Actually, this is something I'd like to understand better.

Story: How to close the terminal without killing the running programTotal Replies: 10
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Jun 15, 2012
8:07 PM EDT
It seems to me that once upon a time, I was able to do something like this just by backgrounding the task

 $ "xload & "  
(My memory is admittedly rather vague and untrustworthy on this particular detail)

However, for quite some while I have found that this works for some things, but not for others:

 $ "xterm & "  
produces an xterm that will stay around when I close the originating gnome-terminal

 $ "xload & "  
gives me an xload that goes away when the originating terminal does

but if I put
 $ "xload & "  
or these days,
 $ "gkrellm & "  
into a script, and run that script from a terminal, I can then safely close the terminal without losing the xload or gkrellm instance.

(And launching xload or gkrellm from the Alt-F2 run command dialouge also works)

Does anybody have a good link for an explanation of this matter?

(PS: "disown" appears to be a bash-builtin)

Jun 15, 2012
10:00 PM EDT
without verifying, i believe it works like this: when the terminal closes, the program inside receives a signal, that it can either catch and react to or not.

greetings, eMBee. (removed incorrect and unclear statements)

Jun 15, 2012
10:05 PM EDT
It's a matter of catching forwarded signals.

When you close gnome-terminal, its shell's child processes get SIGTERM's. Just like when you press Ctrl-C, the shell sends a SIGINT to the foreground child process.

"xeyes" doesn't ignore SIGTERM; "xterm" and "gkrellm" do. That's why "xeyes &" will go away when you close gnome-terminal, but "xterm &" and "gkrellm &" continue running.

But, if you "disown %N", then that job is removed from the shell's list of child processes, so the shell is no longer concerned with sending them signals. That's a function of the shell.

Clear as mud?

Jun 15, 2012
11:04 PM EDT
Sorry Gus3,

I see my post somehow dropped a piece when I posted it (yeah that's it, it was the post that screwed up -- it couldn't have been me)

I've edited the original post to insert that line.

But yes, I followed your explanation.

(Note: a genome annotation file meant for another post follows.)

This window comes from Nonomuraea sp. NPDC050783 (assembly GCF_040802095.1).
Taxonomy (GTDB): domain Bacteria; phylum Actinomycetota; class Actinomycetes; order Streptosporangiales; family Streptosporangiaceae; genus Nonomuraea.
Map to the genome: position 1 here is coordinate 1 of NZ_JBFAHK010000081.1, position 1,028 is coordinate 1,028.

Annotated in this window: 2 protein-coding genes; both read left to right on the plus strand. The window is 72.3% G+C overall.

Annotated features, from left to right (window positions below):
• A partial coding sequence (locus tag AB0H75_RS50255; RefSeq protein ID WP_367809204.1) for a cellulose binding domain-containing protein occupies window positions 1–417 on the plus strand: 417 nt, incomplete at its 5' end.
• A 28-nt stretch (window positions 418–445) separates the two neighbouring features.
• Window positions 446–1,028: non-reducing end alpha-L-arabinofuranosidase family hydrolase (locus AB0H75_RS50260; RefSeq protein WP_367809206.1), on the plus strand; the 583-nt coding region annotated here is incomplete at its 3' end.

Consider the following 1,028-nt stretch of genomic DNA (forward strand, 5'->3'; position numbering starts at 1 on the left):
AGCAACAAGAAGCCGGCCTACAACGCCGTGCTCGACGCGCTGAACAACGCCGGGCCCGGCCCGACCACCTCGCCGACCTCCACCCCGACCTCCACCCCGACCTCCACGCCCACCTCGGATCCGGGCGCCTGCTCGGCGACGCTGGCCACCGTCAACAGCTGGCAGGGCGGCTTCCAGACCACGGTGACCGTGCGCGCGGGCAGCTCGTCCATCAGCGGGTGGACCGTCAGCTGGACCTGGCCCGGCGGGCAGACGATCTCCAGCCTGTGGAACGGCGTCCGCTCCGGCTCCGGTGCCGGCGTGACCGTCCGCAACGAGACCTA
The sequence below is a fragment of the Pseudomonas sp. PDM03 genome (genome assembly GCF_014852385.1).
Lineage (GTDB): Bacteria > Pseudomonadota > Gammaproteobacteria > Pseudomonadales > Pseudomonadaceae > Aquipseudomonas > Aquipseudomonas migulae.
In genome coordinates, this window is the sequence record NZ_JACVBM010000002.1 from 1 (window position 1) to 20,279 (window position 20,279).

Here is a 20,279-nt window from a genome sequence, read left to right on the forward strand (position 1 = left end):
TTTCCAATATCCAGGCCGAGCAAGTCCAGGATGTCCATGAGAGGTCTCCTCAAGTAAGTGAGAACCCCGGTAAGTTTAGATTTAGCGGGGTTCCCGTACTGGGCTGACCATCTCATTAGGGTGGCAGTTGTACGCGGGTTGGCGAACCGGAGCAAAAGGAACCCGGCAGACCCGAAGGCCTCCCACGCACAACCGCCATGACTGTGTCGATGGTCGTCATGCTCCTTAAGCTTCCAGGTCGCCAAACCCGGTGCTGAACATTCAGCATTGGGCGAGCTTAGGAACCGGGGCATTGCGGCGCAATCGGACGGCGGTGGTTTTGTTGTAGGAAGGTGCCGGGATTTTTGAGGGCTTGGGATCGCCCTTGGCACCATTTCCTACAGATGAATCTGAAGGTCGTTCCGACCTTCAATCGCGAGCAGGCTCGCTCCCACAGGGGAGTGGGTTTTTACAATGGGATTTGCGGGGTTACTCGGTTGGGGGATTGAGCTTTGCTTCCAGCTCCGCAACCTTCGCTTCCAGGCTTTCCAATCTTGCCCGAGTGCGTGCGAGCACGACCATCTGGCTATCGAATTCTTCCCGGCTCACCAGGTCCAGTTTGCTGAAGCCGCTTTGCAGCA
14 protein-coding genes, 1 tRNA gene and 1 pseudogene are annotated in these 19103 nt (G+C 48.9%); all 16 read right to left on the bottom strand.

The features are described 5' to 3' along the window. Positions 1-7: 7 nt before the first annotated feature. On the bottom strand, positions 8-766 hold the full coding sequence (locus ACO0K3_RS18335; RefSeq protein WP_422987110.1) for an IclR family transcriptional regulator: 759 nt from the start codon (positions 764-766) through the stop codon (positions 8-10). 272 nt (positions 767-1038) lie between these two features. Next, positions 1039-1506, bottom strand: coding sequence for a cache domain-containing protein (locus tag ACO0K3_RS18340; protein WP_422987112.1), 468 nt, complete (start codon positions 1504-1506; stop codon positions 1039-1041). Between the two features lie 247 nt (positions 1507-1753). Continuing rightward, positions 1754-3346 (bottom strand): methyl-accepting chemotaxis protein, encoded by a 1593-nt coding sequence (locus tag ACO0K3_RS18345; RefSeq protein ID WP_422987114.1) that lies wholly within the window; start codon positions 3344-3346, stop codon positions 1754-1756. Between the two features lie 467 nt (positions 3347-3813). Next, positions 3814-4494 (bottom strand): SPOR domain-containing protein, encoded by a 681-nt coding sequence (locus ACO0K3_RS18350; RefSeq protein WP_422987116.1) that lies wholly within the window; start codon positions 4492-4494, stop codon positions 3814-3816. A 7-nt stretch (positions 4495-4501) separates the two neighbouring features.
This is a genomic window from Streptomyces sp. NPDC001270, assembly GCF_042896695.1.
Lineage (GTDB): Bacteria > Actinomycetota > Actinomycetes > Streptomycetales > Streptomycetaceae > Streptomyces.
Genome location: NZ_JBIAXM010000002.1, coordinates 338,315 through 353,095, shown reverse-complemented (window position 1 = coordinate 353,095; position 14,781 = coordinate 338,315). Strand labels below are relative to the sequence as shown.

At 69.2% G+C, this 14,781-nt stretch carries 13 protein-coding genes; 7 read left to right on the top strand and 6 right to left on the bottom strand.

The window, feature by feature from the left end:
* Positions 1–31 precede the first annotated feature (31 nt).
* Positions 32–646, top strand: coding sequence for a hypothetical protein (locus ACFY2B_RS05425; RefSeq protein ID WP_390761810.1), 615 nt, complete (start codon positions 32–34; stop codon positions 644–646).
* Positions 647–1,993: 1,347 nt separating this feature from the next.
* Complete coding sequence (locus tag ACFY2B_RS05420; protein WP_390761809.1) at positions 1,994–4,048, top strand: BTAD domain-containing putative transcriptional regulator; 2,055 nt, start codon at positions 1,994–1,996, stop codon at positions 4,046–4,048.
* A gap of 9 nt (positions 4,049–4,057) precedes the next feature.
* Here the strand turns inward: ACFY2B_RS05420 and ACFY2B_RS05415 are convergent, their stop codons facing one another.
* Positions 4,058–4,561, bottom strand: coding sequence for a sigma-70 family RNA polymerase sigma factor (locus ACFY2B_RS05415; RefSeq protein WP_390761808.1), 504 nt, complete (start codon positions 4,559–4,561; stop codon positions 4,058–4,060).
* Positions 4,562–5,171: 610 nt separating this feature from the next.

It matches this bit from the bash-builtins man page
 disown [-ar] [-h] [jobspec ...]
              Without  options,  each jobspec is removed from the table of active
              jobs.  If jobspec is not present, and neither -a  nor  -r  is  sup-
              plied,  the  shell's  notion of the current job is used.  If the -h
              option is given, each jobspec is not removed from the table, but is
              marked  so that SIGHUP is not sent to the job if the shell receives
              a SIGHUP.  If no jobspec is present, and neither the -a nor the  -r
              option is supplied, the current job is used.  If no jobspec is sup-
              plied, the -a option means to remove  or  mark  all  jobs;  the  -r
              option  without  a  jobspec argument restricts operation to running
              jobs.  The return value is 0 unless a jobspec does  not  specify  a
              valid job.

But I was looking for a little more, and a little less dryly technical. For example, is xterm compiled to ignore SIGHUP?

Jun 15, 2012
11:21 PM EDT
According to /proc/(pid)/status on my machine, xterm ignores SIGHUP (signal 1) and SIGTTOU (signal 22). I see no patches in my source repo, so I assume that means it's that way by design.

EDIT: Look for the line starting with "SigIgn". The hex bits that are set are the ignored signals, but the LSB is bit 1, not bit 0.

Jun 15, 2012
11:26 PM EDT
I would never have thought of looking in /proc for anything like that

Jun 16, 2012
3:36 AM EDT

Jun 16, 2012
3:37 AM EDT
And screen, of course :)

Jun 16, 2012
6:50 AM EDT
nohup uses the same principle as xterm and gkrellm: ignore the signal (SIGHUP here), then exec(). You can see the pertinent kernel call with the following command:
strace nohup cat /dev/null
Then scroll back and look for the line beginning with "rt_sigaction". That's the "ignore SIGHUP" call. Immediately following are a few calls to "execve", searching for "cat" in the $PATH.

screen is a horse of a different hex triplet.

Jun 16, 2012
7:02 PM EDT

I remembered nohup, but mis-remembered it as a GNU option ( --no-hup ), or perhaps that's just for particular commands.

And I presume that "insulating" a command in a script works because as far as Bash shell is concerned, the script completed (returned a "command succeeded" signal)?

Jun 16, 2012
9:21 PM EDT
Not sure what you mean by "insulation," but the background invocation (with the ampersand) succeeds if the command is found and executed. If it isn't found, or can't be executed (say, with -rw-rw-rw- permissions), it returns a non-zero status. In either case, execution continues in the command stream.

If a background job returns to the foreground, through "fg" or with the "%N" (percent-N) notation, its exit status will be reflected normally in $?.

If you have several jobs in the background, and you "wait" for them, essentially putting them all in the foreground at once, the command's exit status is success. If you "wait %N1 %N2 %N3" for them, the wait command's exit status is the status of %N3. That is, if I'm reading correctly the man page for bash.

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